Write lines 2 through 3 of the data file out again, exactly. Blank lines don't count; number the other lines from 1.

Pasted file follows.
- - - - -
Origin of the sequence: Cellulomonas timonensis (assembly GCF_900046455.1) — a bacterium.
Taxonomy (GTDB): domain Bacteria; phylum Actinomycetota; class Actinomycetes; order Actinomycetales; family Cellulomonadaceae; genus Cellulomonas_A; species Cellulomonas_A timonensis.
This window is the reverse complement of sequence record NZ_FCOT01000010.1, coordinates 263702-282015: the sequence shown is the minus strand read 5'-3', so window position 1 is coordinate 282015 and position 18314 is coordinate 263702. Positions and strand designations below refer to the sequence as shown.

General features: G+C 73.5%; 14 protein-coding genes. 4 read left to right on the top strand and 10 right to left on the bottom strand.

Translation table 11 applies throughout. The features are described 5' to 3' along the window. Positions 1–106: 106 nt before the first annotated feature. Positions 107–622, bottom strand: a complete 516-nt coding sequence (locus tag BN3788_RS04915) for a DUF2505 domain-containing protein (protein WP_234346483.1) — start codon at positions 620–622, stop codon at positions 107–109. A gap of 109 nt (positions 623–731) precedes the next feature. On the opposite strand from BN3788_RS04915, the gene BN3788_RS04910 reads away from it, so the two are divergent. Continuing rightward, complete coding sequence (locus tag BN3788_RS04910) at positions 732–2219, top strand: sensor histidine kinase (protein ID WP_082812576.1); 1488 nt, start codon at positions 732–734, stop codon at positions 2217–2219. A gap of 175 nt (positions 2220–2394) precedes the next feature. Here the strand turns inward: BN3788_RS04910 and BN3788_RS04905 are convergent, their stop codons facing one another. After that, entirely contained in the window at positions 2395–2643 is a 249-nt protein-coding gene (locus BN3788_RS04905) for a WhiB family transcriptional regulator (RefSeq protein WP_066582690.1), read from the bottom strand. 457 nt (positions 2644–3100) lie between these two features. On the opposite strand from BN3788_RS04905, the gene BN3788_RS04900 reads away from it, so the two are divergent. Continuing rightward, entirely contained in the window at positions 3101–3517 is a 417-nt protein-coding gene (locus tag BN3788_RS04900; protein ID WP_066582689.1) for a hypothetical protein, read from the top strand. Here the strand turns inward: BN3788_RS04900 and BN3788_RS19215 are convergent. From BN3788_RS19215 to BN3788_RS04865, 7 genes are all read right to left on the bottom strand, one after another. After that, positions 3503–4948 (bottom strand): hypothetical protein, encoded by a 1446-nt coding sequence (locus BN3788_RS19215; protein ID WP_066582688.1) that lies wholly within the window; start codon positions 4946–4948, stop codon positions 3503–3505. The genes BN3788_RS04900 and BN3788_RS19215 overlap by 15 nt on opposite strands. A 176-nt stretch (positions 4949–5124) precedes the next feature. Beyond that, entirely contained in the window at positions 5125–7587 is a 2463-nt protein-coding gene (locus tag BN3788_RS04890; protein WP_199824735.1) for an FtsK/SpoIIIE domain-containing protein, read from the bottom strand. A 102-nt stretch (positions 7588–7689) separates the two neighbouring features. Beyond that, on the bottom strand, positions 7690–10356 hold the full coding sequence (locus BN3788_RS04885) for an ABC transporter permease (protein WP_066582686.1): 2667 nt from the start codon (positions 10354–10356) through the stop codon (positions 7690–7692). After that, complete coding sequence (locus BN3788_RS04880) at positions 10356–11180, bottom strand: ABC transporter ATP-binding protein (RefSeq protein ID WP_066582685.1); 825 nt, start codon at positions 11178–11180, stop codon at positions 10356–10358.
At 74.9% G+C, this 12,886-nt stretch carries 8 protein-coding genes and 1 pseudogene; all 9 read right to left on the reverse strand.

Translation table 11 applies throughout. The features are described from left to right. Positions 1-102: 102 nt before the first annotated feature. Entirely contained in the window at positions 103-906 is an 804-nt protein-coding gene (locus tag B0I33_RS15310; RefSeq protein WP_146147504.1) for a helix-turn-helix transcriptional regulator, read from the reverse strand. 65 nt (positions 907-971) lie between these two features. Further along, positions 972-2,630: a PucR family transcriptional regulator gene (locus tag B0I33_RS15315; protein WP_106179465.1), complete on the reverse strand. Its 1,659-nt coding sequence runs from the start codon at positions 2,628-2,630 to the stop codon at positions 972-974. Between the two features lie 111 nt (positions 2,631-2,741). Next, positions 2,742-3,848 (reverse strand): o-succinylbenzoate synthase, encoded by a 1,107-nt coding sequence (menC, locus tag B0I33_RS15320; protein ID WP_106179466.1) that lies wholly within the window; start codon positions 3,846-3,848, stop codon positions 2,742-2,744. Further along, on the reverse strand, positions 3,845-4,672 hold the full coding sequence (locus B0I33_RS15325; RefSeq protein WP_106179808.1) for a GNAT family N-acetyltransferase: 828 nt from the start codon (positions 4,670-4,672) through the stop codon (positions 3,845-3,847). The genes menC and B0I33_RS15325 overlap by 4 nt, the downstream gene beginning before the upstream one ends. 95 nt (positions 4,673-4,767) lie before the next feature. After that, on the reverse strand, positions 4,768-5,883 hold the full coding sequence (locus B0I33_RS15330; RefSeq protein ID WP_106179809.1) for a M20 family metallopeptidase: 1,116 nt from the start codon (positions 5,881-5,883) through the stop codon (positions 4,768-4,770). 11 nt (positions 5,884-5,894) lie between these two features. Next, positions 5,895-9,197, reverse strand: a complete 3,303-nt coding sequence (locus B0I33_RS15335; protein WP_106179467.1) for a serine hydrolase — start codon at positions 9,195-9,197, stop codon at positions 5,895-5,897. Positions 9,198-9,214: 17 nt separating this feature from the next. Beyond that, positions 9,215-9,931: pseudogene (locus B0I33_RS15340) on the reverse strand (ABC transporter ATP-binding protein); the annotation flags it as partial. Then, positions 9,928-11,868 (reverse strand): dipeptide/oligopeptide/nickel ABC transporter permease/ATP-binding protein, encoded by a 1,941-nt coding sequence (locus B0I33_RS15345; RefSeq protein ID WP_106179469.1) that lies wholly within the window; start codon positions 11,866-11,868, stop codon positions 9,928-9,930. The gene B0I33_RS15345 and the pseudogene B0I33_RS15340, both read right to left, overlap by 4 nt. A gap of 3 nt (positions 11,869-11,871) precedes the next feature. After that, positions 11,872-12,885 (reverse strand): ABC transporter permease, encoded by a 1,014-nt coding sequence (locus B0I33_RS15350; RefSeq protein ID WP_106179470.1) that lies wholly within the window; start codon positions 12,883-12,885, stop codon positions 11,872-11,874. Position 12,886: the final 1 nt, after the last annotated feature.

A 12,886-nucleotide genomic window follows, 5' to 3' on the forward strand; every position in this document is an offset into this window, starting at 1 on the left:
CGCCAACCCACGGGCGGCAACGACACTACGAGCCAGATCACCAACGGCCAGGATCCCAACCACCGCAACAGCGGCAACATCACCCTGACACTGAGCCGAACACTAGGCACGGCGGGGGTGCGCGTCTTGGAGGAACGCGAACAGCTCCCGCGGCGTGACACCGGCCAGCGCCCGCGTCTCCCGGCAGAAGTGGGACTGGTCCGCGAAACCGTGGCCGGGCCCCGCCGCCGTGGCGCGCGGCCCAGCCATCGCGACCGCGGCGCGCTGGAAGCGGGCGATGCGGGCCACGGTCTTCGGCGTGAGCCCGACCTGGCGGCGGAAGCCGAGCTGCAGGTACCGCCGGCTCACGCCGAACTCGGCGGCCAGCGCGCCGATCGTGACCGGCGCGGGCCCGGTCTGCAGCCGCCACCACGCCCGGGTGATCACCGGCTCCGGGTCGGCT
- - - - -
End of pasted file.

Taxonomy (GTDB): domain Bacteria; phylum Actinomycetota; class Actinomycetes; order Actinomycetales; family Cellulomonadaceae; genus Cellulomonas_A; species Cellulomonas_A timonensis.
This window is the reverse complement of sequence record NZ_FCOT01000010.1, coordinates 263702-282015: the sequence shown is the minus strand read 5'-3', so window position 1 is coordinate 282015 and position 18314 is coordinate 263702. Positions and strand designations below refer to the sequence as shown.